Campus food insecurity leads to student-led discussions

The University of Minnesota campus food desert causes food insecurity and student demands for solutions.


Image by Maia Irvin

There are four general grocery stores in the campus area that are all more than one mile from campus. The Target in Dinkytown is closer to the East Bank campus, however, it is a TargetExpress, so it has less to offer at higher prices. Map made in Datawrapper.

by Lara Boudinot

University of Minnesota students and faculty from the Food, Science and Nutrition Department have been recently discussing the food desert on campus and reviewing current University programs to address food insecurity and provide recommendations for the future.

A food desert is defined by the United States Department of Agriculture as a low-income area where a significant number of the population is one mile or more from a supermarket or large grocery store. According to these specifications, the University campuses and the outlying neighborhoods, such as Como and Marcy-Holmes, are considered food deserts.

The food desert on campus perpetuates food insecurity and demonstrates the University’s commitment to money over student health, said Maya Ezekiel, a member of Boynton Health’s Student Nutrition Advocacy Collaborative (SNAC) and a nutrition major.

Boynton Health attempts to address food insecurity on campus with the Nutritious U food pantry, a mobile food shelf, and student Supplemental Nutrition Assistance Program benefit support. Additionally, the Mobile Market is a grocery store within a bus located by Coffman Union that offers affordable foods for purchase and is returning to campus on Oct. 17.

Nutritious U recognizes food insecurity is both a financial and accessibility issue, said Karin Onarheim, a Nutritious U advisor and Boynton Health promotion specialist. Emergency programs to support students now and the preventive programs provided will offer a variety of solutions to student food insecurity, Onarheim said.

Despite the programs offered through Boynton, some students feel as though the efforts are not enough.

“Nutritious U is an emergency program only offered at the end of the month, I need to eat every day,” Ezekiel said.

Ezekiel said she thinks the University can take action to decrease food insecurity on campus and replenish the food desert by building grocery stores, incorporating free bus trips to local food sources and creating food accessibility education for all students.

“[Nutritious U] didn’t seem like they were passionate about trying to address these issues of food security with the students,” Jason Castillo, a fourth-year student majoring in food science and nutrition (FSN), said.

To further address food insecurity concerns on campus, four students in FSN — Castillo, Maddy Dunski, Scott Hoang and Kashie Kong — took the initiative in spring 2022 to lay the foundation for a campus grocery store: Goldy’s Grocery.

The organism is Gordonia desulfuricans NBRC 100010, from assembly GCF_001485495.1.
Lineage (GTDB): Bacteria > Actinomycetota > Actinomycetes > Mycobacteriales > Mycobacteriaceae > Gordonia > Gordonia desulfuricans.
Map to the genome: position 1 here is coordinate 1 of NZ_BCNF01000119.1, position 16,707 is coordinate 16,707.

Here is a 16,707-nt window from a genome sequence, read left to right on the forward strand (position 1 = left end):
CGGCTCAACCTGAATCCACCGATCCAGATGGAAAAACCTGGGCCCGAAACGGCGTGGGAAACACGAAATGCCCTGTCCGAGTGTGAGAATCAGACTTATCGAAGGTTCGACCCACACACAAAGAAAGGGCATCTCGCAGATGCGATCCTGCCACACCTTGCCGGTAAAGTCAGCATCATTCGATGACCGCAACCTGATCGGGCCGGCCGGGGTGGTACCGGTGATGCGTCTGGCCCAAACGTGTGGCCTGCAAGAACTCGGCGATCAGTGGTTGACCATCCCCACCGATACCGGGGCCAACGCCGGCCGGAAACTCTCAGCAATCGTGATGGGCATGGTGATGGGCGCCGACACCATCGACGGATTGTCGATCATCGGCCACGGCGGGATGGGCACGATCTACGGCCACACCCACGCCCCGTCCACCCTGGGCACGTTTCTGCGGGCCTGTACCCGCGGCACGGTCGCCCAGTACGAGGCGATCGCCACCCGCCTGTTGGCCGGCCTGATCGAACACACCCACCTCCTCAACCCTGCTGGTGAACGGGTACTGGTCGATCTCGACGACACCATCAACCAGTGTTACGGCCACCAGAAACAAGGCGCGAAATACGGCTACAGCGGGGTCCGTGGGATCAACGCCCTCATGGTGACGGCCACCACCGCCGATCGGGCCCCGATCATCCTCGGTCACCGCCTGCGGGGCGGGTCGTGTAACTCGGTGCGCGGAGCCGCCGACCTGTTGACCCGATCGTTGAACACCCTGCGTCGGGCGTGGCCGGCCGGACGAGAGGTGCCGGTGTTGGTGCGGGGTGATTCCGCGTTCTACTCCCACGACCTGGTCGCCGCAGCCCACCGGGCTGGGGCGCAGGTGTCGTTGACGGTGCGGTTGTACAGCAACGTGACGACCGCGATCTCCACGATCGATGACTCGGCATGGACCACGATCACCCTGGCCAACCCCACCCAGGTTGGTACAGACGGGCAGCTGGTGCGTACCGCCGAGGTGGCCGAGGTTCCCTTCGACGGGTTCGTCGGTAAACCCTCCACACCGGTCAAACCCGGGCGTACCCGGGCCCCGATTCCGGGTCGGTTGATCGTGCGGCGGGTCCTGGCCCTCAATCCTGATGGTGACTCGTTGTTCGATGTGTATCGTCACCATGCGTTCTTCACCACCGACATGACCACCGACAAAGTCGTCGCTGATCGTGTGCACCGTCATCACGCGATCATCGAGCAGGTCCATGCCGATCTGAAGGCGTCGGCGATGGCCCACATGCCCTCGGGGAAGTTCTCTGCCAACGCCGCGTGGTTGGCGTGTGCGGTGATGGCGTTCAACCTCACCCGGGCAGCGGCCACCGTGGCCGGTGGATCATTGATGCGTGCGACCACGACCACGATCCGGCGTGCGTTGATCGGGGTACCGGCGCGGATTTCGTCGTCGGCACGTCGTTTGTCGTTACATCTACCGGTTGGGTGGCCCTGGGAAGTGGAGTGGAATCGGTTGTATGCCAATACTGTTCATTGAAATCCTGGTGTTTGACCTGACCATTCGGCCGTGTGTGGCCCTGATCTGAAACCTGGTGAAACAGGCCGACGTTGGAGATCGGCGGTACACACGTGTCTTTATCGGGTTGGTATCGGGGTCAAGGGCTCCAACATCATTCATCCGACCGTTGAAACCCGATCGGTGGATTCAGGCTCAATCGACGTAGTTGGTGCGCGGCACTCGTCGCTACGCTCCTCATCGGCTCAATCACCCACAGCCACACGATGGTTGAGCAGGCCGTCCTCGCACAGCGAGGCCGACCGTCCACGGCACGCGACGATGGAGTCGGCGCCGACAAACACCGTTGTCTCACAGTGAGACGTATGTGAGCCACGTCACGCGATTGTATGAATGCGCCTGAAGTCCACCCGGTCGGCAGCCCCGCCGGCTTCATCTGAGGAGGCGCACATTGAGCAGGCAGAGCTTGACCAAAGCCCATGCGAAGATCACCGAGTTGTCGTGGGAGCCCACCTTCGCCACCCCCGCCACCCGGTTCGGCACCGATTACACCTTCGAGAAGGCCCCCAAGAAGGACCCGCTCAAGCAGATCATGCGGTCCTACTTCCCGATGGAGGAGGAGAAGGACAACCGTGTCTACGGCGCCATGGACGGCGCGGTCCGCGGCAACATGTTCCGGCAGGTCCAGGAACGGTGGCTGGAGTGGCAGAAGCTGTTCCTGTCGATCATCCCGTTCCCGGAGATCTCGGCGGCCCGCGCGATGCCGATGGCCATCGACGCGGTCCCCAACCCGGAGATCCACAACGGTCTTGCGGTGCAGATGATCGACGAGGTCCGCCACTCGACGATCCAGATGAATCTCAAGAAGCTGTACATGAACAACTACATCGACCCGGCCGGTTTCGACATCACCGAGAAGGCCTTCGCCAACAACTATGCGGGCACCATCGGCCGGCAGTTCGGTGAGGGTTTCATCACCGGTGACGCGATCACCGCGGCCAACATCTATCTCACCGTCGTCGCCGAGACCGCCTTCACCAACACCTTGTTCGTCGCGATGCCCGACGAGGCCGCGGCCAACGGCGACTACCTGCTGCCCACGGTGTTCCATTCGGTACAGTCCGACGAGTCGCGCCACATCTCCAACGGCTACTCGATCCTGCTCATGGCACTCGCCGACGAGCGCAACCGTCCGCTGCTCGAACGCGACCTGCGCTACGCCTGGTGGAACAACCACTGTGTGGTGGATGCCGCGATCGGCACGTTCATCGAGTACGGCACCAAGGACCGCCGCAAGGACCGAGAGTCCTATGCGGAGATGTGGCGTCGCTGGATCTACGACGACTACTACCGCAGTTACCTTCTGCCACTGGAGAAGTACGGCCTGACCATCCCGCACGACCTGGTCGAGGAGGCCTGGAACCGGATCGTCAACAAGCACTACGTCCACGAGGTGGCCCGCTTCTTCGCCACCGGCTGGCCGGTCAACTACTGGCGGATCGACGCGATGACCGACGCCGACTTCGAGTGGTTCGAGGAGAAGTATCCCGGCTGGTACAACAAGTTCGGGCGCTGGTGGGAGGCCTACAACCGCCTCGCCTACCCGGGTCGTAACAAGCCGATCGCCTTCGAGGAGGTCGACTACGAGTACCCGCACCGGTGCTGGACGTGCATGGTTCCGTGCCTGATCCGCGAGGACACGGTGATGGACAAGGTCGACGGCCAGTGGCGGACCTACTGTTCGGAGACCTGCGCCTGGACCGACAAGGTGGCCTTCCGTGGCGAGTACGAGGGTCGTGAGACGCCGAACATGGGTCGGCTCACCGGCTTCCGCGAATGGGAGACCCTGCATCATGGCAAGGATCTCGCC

Despite their best efforts, the project was unable to be funded and the store never opened.

“The biggest issue was working with the University and trying to get them to see that having a grocery store was a benefit and a responsibility for the University to do,” Castillo said. “We have the infrastructure to do something like a grocery store and we just don’t take the opportunity to do it, and I think it really speaks to where the values of the University are.”

A recent development in food accessibility came with the University’s decision to approve the Universal Transit Pass.

“I think the Universal Transit Pass is a huge win,” Castillo said. “That does genuinely increase access to students because now they have transportation to grocery stores around the area that are affordable.”

Still, some students and professors said they think more needs to be done.

“Ultimately, we thought nutritious food is a basic human right that is not being met here on the UMN campus,” said Hoang

The University is placed in the middle of Minneapolis. The city is known for being home to many Fortune 500 companies, like General Mills, that could help lessen food insecurity on campus, said FSN Department associate professor Leonard Marquart.

“Whether it’s a store, a different way to provide food service or students becoming armed in different ways to prepare food on their own … there are plenty of ways to address [food insecurity],” Marquart said. “There needs to be a concerted effort by administration, faculty and interested parties relative to the University.”

Marquart said he thinks another solution is to create a link that connects student views on food access and providing food to campus decision-makers.

For example, starting a club, having a student advisor or holding active participation events in which administrators and faculty would face the same experiences as students would in regard to accessing food.

“If you don’t have experiences that allow you to have the empathy and compassion to identify with students in a way that allows administration to make the right decisions, how can we possibly operate as a University in the 21st century,” Marquart said. “As seriously as we take academics, we need to take into consideration the welfare of students.”